The Daily Kos Elections Morning Digest is compiled by David Nir, Jeff Singer, and Stephen Wolf, with additional contributions from Daniel Donner, David Jarman, Steve Singiser, James Lambert and David Beard.
● MD-Sen: Democratic Sen. Ben Cardin announced Monday that he would not seek a fourth term next year in Maryland, a decision that marks the beginning of the end for a political career that started in 1966 when he was still in law school. There's little question that Cardin's party will hold his seat in a state that favored Joe Biden 64-32 and where Republicans last won a Senate race in 1980, but there's already a great deal of interest among Old Line State Democrats in succeeding him.
Politico reported back in February that Prince George’s County Executive Angela Alsobrooks, who would be the first Black woman to represent Maryland in the upper chamber, was already hiring people for a campaign, and she said that same month she would consider running if Cardin didn’t. The chatter only intensified Monday after the incumbent revealed his plans: Politico says she’d “almost certain” to jump in, while Maryland Matters’ Josh Kurtz anticipates she’ll launch “before the end of the month.” Alsobrooks was elected in 2018 to lead her populous and very blue community in the D.C. suburbs, and observers have credited her support for now-Gov. Wes Moore as an important factor in his close primary victory last year.
Another contender that Politico writes is all but assured to compete is Rep. David Trone, the Total Wine & More co-founder whom Insider ranked as the 17th wealthiest member of Congress in 2021. The moderate congressman, says the story, already knows who would likely be his campaign manager, and while Trone declined to answer Monday when asked if he intends to seek a promotion, Kurtz adds that his launch could come as soon as this week. Trone self-funded what was a record $13 million in his failed 2016 primary bid for the 8th Congressional District before pumping in a total of $33 million during his subsequent three victorious campaigns for the 6th, and Time Magazine reports he’s told allies he intends to deploy as much as $50 million of his own money to succeed Cardin.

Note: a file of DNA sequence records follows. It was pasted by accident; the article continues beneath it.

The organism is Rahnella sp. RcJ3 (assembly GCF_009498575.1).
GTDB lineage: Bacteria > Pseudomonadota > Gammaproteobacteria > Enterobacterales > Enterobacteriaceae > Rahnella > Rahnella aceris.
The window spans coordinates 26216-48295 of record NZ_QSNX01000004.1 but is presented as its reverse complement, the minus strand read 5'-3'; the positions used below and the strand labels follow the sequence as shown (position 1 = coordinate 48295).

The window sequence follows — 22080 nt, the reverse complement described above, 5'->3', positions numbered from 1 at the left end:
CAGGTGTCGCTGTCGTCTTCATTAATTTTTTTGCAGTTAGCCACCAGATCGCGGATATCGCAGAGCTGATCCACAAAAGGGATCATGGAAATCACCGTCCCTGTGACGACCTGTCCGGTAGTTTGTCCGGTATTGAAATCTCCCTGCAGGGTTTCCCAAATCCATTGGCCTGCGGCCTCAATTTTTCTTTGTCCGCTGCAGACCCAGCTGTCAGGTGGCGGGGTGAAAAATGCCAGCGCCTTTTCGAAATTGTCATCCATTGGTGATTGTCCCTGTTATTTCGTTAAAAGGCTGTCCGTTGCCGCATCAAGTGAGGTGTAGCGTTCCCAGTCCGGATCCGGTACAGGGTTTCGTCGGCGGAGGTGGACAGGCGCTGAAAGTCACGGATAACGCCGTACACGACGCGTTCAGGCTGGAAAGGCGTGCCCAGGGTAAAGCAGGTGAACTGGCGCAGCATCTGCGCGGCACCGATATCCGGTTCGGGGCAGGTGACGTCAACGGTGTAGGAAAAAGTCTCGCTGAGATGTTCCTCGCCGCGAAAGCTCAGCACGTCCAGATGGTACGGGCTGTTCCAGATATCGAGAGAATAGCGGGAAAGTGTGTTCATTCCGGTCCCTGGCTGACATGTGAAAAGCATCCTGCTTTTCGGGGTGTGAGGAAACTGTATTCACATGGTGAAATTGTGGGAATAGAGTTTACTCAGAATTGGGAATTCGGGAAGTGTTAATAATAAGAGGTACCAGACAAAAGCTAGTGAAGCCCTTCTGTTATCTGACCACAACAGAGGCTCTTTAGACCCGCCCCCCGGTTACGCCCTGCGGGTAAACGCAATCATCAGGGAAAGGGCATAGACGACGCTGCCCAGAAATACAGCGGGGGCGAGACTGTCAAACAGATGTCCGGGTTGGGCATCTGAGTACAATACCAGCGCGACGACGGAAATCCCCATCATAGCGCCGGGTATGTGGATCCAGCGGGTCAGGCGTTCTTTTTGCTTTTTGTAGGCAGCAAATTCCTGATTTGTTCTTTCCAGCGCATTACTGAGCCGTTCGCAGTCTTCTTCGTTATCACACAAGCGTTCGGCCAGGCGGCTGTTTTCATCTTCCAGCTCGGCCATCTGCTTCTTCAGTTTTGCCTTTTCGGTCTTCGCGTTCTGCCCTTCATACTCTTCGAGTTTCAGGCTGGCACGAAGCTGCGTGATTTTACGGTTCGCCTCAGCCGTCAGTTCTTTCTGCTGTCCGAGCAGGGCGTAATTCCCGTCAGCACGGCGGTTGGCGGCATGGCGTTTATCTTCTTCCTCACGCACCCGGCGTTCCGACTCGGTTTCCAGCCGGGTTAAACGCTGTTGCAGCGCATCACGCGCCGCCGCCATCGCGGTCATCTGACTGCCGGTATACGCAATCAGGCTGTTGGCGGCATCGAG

Another name to watch is Rep. Jamie Raskin, a progressive favorite who defeated Trone in that 2016 primary. Raskin, who recently finished a successful treatment for diffuse large B cell lymphoma, said through his aides he was considering a statewide campaign. Kurtz, though, believes it’s more likely the congressman will stay in the lower chamber.
Montgomery County Councilmember Will Jawando, meanwhile, said two weeks ago he was thinking about a Senate bid, and Maryland Matters now writes he’s “preparing to run.” The councilmember, whose father immigrated to the U.S. from Nigeria, would be Maryland’s first Black senator. Jawando also competed in that 2016 primary for the 8th District and finished with just 5%, but he won his current countywide seat two years later; Kurtz predicts that, should Raskin go for Senate after all, Jawando would instead run for the 8th again.
But wait, there’s more! Baltimore County Executive Johnny Olszewski’s team also says their boss is interested, and unlike the aforementioned four officeholders, his geographic base of support comes from the Baltimore suburbs rather than the D.C. area. (Baltimore County is a separate jurisdiction from the neighboring city of Baltimore.) The executive, though, has also been eyeing a campaign for the 2nd District should veteran Rep. Dutch Ruppersberger retire; a spokesperson for the 77-year-old congressman said Ruppersberger “has not made any decisions about the next term, nor does he have a timeline to do so.”